Microplastics Discovered in Sea Breeze May Explain Where Ocean's Missing Plastic Has Gone

Microplastics have been discovered in sea spray, indicating that large quantities of the tiny particles are potentially being ejected into the atmosphere around the world, researchers have said.

Plastic pollution is ubiquitous in the world's oceans, but scientists have generally assumed that once plastics enter the marine environment it stays there.

However, in a study published in the journal PLOS One, researchers led by Steve Allen and Deonie Allen, from the University of Strathclyde, U.K., suggest some plastic particles could be leaving the sea and entering the atmosphere.

There are two main sources of microplastics—generally defined as tiny pieces of plastic measuring less than 0.2 inches across. The first is the fragmentation of larger pieces of plastic in the ocean that break down into smaller pieces over time. The second is microplastics that are already this small when they are manufactured, such as microbeads, directly entering the oceans.

Microplastics have been documented everywhere from the seafloor to the surface waters of the remote Arctic. Recently, researchers even discovered microplastics in the body of a new species that lives in Earth's deepest ocean trench.

In 2018, around 359 million tons of plastic were produced globally. One study from 2015 estimated that roughly 10 percent of the plastic produced every year eventually makes its way into the sea. Meanwhile, another estimate suggested that in 2010, between 4.8–12.7 million tons of plastic entered the oceans from coastal and terrestrial areas.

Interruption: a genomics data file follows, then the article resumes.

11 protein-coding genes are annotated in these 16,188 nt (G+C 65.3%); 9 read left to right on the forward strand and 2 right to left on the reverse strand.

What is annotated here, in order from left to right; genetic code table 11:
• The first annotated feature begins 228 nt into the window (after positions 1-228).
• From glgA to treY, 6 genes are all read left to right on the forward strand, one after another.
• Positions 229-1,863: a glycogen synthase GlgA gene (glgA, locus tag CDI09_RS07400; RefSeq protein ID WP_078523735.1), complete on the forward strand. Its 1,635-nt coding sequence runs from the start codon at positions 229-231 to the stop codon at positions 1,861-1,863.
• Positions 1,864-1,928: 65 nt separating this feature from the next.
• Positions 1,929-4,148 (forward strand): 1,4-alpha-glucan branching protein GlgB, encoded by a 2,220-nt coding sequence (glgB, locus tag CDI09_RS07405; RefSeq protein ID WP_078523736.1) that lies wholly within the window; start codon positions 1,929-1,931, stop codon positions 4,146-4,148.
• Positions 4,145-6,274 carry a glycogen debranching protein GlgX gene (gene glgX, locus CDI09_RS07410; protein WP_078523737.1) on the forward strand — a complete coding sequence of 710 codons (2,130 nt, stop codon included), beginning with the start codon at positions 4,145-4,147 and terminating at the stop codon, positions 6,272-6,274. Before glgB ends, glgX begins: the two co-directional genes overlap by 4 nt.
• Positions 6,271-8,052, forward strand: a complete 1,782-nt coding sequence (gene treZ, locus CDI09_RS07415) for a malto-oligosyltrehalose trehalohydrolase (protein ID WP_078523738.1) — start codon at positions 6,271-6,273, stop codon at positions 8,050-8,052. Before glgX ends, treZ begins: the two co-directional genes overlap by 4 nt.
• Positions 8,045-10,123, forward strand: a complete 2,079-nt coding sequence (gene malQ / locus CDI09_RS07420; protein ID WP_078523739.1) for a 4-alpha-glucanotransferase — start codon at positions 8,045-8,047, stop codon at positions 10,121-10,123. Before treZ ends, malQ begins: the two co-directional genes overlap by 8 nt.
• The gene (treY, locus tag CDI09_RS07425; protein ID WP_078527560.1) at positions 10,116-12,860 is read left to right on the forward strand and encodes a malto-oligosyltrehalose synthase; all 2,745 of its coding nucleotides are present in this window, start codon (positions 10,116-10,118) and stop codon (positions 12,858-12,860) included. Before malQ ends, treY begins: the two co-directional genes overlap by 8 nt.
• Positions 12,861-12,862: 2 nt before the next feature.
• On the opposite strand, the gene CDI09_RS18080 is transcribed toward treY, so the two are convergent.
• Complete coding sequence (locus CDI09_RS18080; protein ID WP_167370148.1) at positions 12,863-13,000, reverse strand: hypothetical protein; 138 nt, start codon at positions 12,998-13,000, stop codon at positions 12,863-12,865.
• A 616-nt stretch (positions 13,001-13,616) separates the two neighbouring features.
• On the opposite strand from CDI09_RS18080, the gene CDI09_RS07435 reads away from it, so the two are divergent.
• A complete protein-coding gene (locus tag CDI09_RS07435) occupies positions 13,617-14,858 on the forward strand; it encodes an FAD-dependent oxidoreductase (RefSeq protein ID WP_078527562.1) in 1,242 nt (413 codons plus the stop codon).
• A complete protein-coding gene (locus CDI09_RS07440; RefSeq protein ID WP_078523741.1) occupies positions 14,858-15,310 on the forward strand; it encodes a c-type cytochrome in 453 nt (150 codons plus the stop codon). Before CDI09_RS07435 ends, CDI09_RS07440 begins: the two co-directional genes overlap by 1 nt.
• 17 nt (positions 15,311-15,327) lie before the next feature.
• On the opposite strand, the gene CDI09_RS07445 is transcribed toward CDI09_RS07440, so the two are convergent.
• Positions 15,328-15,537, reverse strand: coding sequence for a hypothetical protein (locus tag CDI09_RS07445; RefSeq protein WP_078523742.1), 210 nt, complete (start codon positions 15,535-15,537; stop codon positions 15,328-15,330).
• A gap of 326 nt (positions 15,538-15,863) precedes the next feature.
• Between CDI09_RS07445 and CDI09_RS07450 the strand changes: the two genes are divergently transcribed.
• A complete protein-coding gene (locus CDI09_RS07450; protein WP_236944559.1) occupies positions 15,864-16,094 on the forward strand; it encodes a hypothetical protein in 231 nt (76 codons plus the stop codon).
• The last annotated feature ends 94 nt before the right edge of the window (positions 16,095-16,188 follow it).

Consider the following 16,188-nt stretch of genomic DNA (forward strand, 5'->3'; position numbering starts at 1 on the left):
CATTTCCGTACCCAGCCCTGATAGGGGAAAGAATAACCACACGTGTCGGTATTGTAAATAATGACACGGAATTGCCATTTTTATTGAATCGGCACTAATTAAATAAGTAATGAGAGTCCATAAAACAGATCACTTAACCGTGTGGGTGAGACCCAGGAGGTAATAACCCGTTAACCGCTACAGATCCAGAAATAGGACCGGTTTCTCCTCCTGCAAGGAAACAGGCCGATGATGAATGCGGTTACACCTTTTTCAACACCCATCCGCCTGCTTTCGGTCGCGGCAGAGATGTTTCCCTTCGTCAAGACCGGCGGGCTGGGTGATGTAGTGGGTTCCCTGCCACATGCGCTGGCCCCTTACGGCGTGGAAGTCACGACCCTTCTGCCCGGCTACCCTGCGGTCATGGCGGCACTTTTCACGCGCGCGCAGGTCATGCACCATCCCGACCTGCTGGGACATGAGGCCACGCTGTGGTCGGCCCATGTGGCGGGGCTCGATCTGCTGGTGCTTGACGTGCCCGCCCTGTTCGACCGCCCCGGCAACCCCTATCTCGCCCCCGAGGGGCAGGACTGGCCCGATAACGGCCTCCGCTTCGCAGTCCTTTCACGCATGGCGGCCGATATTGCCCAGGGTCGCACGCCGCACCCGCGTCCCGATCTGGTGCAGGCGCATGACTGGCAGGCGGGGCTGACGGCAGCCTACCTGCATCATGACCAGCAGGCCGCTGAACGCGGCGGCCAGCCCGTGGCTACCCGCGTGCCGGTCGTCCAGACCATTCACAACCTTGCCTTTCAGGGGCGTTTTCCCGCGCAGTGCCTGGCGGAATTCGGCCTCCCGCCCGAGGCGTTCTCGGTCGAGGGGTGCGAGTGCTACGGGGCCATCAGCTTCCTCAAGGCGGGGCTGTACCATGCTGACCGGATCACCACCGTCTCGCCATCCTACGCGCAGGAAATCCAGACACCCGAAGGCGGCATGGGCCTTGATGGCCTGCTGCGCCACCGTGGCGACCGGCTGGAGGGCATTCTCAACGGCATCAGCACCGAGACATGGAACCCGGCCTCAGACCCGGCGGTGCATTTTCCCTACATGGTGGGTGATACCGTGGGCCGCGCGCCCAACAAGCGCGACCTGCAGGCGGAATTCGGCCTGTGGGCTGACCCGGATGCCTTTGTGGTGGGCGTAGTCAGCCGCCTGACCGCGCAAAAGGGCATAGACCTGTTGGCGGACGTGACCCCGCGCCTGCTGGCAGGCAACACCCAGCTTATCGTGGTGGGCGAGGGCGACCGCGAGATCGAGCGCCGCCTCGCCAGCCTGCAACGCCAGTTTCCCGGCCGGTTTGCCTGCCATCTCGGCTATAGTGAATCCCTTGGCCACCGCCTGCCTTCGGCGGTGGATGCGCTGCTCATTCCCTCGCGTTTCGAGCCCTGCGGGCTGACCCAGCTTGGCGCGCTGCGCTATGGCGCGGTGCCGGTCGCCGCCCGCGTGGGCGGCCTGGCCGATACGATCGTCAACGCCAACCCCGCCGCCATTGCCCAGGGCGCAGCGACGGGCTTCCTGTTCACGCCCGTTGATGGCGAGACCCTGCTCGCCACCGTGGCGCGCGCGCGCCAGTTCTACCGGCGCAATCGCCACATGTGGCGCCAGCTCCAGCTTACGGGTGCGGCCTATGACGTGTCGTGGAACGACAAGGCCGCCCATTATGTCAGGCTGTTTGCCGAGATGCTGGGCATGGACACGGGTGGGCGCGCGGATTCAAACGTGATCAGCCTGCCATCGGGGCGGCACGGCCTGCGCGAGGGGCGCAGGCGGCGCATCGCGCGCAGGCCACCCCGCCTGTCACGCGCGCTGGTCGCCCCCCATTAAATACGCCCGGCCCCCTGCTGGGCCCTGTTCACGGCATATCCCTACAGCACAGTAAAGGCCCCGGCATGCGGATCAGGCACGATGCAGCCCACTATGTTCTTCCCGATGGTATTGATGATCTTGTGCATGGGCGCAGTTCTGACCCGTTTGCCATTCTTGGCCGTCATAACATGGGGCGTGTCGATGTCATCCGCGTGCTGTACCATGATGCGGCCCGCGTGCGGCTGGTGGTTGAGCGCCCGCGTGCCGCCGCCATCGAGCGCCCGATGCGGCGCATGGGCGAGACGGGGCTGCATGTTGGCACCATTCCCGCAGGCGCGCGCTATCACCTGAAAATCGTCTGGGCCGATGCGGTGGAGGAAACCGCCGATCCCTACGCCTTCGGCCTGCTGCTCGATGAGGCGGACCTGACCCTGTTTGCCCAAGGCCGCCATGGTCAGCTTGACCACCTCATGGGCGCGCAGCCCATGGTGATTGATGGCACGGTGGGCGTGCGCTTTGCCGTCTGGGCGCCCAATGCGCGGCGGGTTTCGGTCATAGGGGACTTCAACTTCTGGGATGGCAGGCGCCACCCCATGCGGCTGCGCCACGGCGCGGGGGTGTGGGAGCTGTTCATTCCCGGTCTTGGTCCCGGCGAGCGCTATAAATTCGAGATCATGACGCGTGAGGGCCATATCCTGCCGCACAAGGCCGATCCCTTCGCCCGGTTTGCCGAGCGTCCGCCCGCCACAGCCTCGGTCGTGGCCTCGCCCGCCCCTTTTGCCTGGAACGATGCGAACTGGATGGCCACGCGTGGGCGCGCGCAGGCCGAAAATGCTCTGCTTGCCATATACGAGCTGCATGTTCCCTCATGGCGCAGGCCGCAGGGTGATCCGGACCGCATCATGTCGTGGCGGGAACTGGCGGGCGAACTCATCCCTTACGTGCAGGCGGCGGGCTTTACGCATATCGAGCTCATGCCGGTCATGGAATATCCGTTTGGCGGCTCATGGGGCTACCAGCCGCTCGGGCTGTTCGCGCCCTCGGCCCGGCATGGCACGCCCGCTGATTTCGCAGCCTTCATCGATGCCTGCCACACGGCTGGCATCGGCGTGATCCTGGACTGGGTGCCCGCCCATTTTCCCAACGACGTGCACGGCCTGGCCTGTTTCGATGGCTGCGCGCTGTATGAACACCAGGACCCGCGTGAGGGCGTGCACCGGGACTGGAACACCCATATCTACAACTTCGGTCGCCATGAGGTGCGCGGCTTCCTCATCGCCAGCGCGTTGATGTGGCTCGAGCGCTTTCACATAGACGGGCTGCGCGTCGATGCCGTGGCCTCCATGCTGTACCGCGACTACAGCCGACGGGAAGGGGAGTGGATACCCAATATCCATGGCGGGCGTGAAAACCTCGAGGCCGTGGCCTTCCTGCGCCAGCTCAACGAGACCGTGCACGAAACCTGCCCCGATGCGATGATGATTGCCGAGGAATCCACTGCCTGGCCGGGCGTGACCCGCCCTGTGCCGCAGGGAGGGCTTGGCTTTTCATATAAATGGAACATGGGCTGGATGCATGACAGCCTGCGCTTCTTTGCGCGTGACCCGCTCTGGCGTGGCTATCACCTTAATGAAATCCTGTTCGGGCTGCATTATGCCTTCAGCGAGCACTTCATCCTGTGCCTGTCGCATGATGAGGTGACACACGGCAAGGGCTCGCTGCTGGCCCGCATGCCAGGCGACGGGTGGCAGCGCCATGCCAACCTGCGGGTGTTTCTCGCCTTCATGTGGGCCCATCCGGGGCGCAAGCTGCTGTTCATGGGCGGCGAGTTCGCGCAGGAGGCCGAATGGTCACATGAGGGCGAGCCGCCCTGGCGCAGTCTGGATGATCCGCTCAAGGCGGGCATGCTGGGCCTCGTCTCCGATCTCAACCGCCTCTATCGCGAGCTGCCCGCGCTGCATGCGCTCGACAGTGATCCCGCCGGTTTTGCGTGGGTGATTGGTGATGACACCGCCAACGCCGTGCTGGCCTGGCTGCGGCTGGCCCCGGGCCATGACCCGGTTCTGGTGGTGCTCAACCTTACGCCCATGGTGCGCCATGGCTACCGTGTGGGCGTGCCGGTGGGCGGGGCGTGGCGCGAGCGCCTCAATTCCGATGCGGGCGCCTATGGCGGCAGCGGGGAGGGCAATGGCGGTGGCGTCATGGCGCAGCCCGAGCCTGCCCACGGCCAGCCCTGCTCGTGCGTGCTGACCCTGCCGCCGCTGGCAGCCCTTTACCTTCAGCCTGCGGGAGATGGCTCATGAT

"That this figure is now 10 years old and as around half of all plastics produced has been in the last 15 years, it is likely that figure would significantly underestimate current levels," the authors wrote in the study.

However, despite efforts to model the movement of plastic in the oceans, researchers say there is still a significant quantity of "missing plastic" that is unaccounted for.

"We have an estimated 12 million tonnes entering the sea every year but scientists have not managed to find where most of it goes—except in whales and other sea creatures— so we looked to see if some could be coming back out," Steve and Deonie Allen told Newsweek.

In the latest study, researchers analyzed water droplets from sea spray at Mimizan beach on the south-west Atlantic coast of France, detecting microplastics measuring between five and 140 micrometers across.

"Microplastic is coming back out of the sea in high numbers. We expected that it was likely happening, but 19 particles per cubic meter of air was surprisingly high considering we tested a low-pollution body of water," the authors told Newsweek.

To detect the microplastics in the sea spray, the researchers used two types of sampler: "One was a simple vacuum pump and filter. The other is a 'cloud catcher' designed to sample water droplets in clouds on mountain tops. It uses tiny filaments of Teflon to capture the drops, which then run into our sample bottle. It turns out they do different jobs and gave us interesting comparisons," they said.